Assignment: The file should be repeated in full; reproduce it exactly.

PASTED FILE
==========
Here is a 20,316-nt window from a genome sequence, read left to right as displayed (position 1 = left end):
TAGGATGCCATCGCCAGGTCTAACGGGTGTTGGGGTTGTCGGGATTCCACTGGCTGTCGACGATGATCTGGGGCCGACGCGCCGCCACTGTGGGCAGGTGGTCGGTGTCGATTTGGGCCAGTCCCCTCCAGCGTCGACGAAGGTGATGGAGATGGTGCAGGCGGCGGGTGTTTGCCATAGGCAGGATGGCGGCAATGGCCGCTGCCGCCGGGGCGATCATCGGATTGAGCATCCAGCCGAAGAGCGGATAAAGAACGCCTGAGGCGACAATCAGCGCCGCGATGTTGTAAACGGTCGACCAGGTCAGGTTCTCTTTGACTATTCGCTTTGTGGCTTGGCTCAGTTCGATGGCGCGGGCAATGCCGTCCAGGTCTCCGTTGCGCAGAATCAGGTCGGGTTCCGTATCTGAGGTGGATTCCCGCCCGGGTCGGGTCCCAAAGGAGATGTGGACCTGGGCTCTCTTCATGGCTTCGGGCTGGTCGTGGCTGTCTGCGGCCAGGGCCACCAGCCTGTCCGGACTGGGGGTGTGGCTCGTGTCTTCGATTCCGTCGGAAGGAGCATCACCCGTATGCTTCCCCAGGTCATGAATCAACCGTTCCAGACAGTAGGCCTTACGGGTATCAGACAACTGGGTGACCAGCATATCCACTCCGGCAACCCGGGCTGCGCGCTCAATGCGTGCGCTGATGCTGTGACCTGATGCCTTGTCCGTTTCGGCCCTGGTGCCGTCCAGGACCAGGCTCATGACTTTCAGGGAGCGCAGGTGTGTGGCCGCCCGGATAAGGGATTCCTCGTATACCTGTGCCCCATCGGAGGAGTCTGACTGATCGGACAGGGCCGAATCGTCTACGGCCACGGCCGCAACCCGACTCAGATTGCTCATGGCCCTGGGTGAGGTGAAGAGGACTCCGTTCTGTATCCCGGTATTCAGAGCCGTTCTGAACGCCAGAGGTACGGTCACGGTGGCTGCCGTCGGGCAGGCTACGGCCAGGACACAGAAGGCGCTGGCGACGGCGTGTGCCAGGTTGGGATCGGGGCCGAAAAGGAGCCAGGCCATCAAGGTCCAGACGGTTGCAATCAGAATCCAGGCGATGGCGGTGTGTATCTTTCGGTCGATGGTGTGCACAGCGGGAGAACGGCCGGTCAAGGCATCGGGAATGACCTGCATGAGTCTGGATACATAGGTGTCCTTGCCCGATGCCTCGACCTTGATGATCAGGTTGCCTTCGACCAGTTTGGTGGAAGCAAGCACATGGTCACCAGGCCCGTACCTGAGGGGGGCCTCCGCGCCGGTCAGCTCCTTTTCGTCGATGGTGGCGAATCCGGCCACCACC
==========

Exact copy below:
Here is a 20,316-nt window from a genome sequence, read left to right as displayed (position 1 = left end):
TAGGATGCCATCGCCAGGTCTAACGGGTGTTGGGGTTGTCGGGATTCCACTGGCTGTCGACGATGATCTGGGGCCGACGCGCCGCCACTGTGGGCAGGTGGTCGGTGTCGATTTGGGCCAGTCCCCTCCAGCGTCGACGAAGGTGATGGAGATGGTGCAGGCGGCGGGTGTTTGCCATAGGCAGGATGGCGGCAATGGCCGCTGCCGCCGGGGCGATCATCGGATTGAGCATCCAGCCGAAGAGCGGATAAAGAACGCCTGAGGCGACAATCAGCGCCGCGATGTTGTAAACGGTCGACCAGGTCAGGTTCTCTTTGACTATTCGCTTTGTGGCTTGGCTCAGTTCGATGGCGCGGGCAATGCCGTCCAGGTCTCCGTTGCGCAGAATCAGGTCGGGTTCCGTATCTGAGGTGGATTCCCGCCCGGGTCGGGTCCCAAAGGAGATGTGGACCTGGGCTCTCTTCATGGCTTCGGGCTGGTCGTGGCTGTCTGCGGCCAGGGCCACCAGCCTGTCCGGACTGGGGGTGTGGCTCGTGTCTTCGATTCCGTCGGAAGGAGCATCACCCGTATGCTTCCCCAGGTCATGAATCAACCGTTCCAGACAGTAGGCCTTACGGGTATCAGACAACTGGGTGACCAGCATATCCACTCCGGCAACCCGGGCTGCGCGCTCAATGCGTGCGCTGATGCTGTGACCTGATGCCTTGTCCGTTTCGGCCCTGGTGCCGTCCAGGACCAGGCTCATGACTTTCAGGGAGCGCAGGTGTGTGGCCGCCCGGATAAGGGATTCCTCGTATACCTGTGCCCCATCGGAGGAGTCTGACTGATCGGACAGGGCCGAATCGTCTACGGCCACGGCCGCAACCCGACTCAGATTGCTCATGGCCCTGGGTGAGGTGAAGAGGACTCCGTTCTGTATCCCGGTATTCAGAGCCGTTCTGAACGCCAGAGGTACGGTCACGGTGGCTGCCGTCGGGCAGGCTACGGCCAGGACACAGAAGGCGCTGGCGACGGCGTGTGCCAGGTTGGGATCGGGGCCGAAAAGGAGCCAGGCCATCAAGGTCCAGACGGTTGCAATCAGAATCCAGGCGATGGCGGTGTGTATCTTTCGGTCGATGGTGTGCACAGCGGGAGAACGGCCGGTCAAGGCATCGGGAATGACCTGCATGAGTCTGGATACATAGGTGTCCTTGCCCGATGCCTCGACCTTGATGATCAGGTTGCCTTCGACCAGTTTGGTGGAAGCAAGCACATGGTCACCAGGCCCGTACCTGAGGGGGGCCTCCGCGCCGGTCAGCTCCTTTTCGTCGATGGTGGCGAATCCGGCCACCACC